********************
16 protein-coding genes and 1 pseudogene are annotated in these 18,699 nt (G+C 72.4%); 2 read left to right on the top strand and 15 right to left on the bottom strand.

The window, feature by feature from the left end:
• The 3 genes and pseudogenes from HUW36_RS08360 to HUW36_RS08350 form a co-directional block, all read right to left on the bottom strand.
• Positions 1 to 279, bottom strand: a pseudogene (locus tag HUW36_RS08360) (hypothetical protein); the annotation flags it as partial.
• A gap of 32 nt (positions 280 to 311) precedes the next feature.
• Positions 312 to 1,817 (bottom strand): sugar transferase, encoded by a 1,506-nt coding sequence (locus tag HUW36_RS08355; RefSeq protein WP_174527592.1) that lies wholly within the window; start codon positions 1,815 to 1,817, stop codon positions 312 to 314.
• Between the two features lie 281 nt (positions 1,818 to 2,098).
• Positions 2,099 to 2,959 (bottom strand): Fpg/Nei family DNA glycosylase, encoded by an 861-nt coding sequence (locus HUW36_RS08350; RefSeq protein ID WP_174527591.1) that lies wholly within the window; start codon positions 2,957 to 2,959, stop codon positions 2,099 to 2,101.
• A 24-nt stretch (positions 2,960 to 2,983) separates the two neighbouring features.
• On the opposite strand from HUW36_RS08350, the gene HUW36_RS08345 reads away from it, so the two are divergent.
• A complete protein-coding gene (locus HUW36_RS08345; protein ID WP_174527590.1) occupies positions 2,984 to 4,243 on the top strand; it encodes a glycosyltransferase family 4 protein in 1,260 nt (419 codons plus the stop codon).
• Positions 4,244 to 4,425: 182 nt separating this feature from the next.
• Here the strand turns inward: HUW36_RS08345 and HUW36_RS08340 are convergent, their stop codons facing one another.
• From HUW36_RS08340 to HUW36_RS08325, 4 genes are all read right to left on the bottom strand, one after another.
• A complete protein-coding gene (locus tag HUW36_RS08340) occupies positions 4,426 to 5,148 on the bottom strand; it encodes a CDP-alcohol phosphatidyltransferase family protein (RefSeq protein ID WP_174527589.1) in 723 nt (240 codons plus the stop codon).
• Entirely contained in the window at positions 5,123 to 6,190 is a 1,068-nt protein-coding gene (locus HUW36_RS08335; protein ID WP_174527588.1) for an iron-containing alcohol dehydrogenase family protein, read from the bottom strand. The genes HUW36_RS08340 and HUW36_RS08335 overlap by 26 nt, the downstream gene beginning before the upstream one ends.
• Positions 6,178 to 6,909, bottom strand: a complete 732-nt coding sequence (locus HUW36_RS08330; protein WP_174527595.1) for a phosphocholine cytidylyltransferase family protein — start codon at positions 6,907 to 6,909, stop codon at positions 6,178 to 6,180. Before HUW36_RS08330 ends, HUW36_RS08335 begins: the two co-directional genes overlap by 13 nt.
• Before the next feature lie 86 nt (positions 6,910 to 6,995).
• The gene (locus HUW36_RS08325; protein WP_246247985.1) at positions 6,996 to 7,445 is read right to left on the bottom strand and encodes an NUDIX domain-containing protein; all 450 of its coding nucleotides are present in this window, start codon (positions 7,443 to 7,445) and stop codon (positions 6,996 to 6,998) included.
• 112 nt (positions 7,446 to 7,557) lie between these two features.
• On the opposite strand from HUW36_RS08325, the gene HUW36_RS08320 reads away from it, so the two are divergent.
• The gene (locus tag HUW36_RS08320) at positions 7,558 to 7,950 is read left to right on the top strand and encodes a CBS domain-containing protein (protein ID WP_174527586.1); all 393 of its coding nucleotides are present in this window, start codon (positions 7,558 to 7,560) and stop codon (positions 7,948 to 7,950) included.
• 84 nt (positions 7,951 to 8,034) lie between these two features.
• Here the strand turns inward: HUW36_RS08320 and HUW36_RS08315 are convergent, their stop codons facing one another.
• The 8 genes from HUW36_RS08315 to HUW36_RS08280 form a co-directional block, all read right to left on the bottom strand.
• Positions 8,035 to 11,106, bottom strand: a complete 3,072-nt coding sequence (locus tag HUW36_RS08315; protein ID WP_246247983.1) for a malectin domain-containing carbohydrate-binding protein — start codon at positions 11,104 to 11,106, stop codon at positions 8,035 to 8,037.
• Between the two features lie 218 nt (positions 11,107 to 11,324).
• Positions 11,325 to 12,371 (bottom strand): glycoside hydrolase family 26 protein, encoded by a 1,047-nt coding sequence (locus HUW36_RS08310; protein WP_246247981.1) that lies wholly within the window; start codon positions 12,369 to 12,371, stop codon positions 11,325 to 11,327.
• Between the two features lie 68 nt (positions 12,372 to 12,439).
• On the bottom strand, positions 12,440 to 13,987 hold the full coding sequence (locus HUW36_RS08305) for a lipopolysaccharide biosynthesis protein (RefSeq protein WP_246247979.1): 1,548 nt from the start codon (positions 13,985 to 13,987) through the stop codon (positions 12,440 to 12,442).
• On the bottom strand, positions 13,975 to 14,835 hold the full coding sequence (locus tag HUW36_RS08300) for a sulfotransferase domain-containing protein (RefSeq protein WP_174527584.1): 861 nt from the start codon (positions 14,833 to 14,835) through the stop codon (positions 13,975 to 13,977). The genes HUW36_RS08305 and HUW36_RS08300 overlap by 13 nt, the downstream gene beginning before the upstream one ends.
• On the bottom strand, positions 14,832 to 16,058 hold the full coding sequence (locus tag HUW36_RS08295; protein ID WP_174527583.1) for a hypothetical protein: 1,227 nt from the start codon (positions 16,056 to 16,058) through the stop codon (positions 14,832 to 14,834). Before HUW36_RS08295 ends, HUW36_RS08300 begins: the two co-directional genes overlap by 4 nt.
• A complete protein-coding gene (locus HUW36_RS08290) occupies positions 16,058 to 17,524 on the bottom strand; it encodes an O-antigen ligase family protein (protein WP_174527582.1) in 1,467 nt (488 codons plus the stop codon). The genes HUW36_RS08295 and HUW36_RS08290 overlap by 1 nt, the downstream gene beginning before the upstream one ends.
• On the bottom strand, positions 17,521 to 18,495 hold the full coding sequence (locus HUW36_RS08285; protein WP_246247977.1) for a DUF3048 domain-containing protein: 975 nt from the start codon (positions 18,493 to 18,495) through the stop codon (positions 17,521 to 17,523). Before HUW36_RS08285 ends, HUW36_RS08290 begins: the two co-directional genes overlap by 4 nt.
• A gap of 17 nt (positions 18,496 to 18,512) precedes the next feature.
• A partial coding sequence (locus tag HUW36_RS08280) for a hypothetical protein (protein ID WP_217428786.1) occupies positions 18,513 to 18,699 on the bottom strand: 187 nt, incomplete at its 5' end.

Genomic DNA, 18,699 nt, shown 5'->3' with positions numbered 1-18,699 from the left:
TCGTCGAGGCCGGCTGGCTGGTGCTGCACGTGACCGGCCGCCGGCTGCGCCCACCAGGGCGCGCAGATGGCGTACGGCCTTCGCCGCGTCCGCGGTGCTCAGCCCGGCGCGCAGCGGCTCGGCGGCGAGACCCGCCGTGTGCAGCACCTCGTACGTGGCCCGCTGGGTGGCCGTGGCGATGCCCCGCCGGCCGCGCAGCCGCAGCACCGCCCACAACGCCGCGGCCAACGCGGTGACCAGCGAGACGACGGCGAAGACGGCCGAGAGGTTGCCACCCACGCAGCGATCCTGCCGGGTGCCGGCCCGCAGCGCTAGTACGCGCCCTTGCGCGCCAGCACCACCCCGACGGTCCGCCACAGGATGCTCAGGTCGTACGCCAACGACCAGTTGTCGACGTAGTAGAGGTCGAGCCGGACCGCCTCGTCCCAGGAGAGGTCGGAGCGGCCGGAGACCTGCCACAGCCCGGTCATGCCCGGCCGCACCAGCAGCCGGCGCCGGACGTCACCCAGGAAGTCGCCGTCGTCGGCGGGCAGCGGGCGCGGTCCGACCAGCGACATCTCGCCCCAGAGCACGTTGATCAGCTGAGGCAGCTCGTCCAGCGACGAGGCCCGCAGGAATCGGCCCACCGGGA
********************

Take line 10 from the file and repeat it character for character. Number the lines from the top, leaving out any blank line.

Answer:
• On the opposite strand from HUW36_RS08350, the gene HUW36_RS08345 reads away from it, so the two are divergent.